In anthropology, there is this notion of Neolithic revolution. It says that some ten thousand years ago, in many different parts of the world, obviously independently from each other, people were no longer hunters and gatherers, as they had been for millennia. Which is not to say that hunters and gatherers did not, or do not actively affect the ecology: humans were always maintaining and reordering the natural environment. But at one point, the idea to settle down and bring the food resources close to the dwellings prevailed. And that is when and where the entire concept of property over land began, and with it, patriarchy as the oppressive hierarchy of people and things that regiments the men and subdues the women.

And matters of sexual reproduction, and the rest of it.

Yes, the woman became an asset.

Yes, definitely.

The project should be to destroy patriarchy. To do so, we need to push towards a universal moment of un-settlement.

But were we to undo this notion of ownership over the land, which is an absurd legal fiction, as you cannot own something that will survive you by millions of years, would that be a good first step?

Yes, it would be a very good first step. What would be the overall project? The overall project would be to bring to closure the very idea of settlement insofar as settlement, as you yourself are saying, can only operate in conjunction with all forms of fixation, immobilization and domination, and crystallization in a variety of forms, a key one of which is patriarchy. So to destroy patriarchy— because that should be the project: it should be to destroy it, not to reform it. The project should be to destroy patriarchy. To do so, we need to push towards a universal moment of un-settlement. And unshackling. Let people move. Let things move. Let them move.


De-borderization, and more. Let us make sure that limits are no longer the principle all-around, that the limits and settlement are no longer there. It means a lot of things, it means re-thinking, for instance, citizenship, membership, belonging. And here, Africa is full of inspiration.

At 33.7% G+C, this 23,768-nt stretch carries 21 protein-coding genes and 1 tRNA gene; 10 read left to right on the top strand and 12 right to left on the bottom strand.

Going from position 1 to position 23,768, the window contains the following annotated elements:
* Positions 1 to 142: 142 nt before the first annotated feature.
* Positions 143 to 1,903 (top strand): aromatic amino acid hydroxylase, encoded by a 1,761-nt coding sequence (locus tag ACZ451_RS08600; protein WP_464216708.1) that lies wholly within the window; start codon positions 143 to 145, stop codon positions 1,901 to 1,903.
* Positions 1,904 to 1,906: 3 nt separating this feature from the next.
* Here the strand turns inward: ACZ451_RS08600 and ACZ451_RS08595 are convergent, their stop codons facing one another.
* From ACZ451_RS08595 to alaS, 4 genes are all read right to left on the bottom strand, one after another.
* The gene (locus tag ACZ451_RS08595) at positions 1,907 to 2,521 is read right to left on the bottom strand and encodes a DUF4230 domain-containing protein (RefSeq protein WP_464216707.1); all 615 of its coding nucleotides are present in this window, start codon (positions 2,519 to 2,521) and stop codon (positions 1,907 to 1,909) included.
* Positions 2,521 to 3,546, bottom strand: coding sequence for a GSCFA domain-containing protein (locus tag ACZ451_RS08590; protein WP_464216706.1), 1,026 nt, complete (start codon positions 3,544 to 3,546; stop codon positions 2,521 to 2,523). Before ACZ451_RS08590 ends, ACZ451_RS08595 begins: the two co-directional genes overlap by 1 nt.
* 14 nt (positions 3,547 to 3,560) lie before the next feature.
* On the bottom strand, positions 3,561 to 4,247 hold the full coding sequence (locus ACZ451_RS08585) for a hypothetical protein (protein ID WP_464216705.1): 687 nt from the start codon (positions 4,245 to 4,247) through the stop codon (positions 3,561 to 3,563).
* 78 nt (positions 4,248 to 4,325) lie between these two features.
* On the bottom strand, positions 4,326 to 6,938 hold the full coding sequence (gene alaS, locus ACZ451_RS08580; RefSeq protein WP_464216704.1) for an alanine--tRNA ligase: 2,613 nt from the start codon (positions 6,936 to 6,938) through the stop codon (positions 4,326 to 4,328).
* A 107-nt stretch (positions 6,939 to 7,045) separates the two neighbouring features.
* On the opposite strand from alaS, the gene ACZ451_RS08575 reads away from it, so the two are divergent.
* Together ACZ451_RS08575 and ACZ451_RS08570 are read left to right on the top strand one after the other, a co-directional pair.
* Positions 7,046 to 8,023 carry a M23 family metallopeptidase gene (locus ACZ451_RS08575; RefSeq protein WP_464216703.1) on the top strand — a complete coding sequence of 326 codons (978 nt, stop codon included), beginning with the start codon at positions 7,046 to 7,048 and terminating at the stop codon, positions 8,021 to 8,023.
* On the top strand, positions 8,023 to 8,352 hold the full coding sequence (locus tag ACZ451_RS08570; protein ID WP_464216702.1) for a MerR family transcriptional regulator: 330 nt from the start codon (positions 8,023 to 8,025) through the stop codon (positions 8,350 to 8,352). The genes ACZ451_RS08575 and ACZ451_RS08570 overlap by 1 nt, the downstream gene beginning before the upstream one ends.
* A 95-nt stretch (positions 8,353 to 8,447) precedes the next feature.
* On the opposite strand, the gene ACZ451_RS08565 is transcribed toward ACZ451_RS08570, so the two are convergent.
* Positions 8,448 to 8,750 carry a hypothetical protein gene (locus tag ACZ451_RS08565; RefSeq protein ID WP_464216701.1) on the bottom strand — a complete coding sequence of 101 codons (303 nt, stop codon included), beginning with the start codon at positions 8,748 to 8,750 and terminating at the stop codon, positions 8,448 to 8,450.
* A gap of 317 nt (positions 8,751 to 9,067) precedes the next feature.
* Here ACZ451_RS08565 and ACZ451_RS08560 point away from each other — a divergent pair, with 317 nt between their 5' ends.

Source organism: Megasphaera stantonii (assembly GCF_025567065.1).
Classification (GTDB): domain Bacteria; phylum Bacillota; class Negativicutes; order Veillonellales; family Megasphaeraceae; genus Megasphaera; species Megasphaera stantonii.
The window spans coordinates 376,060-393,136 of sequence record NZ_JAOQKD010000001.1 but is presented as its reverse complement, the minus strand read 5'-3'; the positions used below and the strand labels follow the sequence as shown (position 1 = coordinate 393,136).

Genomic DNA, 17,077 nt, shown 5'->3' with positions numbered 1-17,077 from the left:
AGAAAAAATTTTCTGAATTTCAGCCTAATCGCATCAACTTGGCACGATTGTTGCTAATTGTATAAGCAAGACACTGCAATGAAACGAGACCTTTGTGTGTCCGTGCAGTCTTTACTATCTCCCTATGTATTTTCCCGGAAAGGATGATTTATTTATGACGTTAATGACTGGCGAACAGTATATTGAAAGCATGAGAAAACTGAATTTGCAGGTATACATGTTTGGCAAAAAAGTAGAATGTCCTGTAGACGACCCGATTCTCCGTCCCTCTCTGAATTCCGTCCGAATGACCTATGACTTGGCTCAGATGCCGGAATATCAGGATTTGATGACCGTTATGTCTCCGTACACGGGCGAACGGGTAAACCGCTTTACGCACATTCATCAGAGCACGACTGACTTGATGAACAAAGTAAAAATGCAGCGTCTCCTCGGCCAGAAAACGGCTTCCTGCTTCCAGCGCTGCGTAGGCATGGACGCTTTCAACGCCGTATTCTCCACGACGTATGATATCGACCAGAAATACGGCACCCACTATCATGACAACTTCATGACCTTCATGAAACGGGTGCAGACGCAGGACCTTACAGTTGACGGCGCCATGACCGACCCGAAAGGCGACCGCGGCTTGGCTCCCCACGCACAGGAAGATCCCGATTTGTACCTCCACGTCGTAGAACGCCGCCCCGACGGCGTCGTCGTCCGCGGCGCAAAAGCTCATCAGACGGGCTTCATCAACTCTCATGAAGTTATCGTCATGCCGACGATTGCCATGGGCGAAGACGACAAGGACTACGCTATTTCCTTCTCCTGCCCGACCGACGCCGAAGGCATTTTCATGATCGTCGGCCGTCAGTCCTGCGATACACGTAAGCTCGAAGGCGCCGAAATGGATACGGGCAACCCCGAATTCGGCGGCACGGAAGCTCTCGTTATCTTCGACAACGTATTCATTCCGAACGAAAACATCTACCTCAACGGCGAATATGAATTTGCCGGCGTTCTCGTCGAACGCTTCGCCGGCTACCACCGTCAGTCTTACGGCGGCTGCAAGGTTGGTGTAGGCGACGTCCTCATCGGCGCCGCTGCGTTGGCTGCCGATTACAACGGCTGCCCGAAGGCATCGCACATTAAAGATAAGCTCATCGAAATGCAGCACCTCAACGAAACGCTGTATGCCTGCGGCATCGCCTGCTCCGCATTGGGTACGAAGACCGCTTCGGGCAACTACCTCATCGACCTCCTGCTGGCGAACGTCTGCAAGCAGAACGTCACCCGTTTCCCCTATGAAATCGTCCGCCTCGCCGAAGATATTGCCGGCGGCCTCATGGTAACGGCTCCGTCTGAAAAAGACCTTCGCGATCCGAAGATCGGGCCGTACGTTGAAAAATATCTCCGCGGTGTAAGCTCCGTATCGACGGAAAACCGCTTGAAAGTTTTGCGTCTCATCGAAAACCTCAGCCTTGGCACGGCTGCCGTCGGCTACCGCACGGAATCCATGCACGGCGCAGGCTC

If we look into the archive of Africa before 1884, the political community was not a territorial community; the territory was just one element of it. It was the capacity to move, to be in motion, to be in circulation. Which meant, for instance, that there were many different forms of membership, and people who belonged had different opportunities to belong, different forms of belonging.

You could belong as a stranger, you could belong as a refugee, you could belong as a member of a specific kinship; the kinship principle was absolutely flexible. The principle of power and supremacy relied on your capacity to agglomerate around you as many people as possible, which is totally different from the logic of, as we call it in France, the enclos which is Western logic, I am sorry to say, that was later extended, “universalized”. So there are different alternatives and epistemological foundations for all of these things, and that is how we begin to destroy the existing systems of dispossession which produce so many discounted bodies which can then be sacrificed. How do we re-institute some sense of that which, because it is priceless, cannot enter into the regime of calculation that Stiegler is talking about: the incalculable? And because it is priceless, is entitled constitutively to some form of protection and immunity. So what I am suggesting is that we need to reverse things entirely, beginning with conceptions.

Maybe an old idea from the liberation wars during the Second World War could come in handy: maybe we need some liberated territories first?

To experiment with such new social forms …

Let us be crazy and posit that the future of our planet depends to a large extent on Africa as the sign of the oldest amongst us.

Could that be Africa?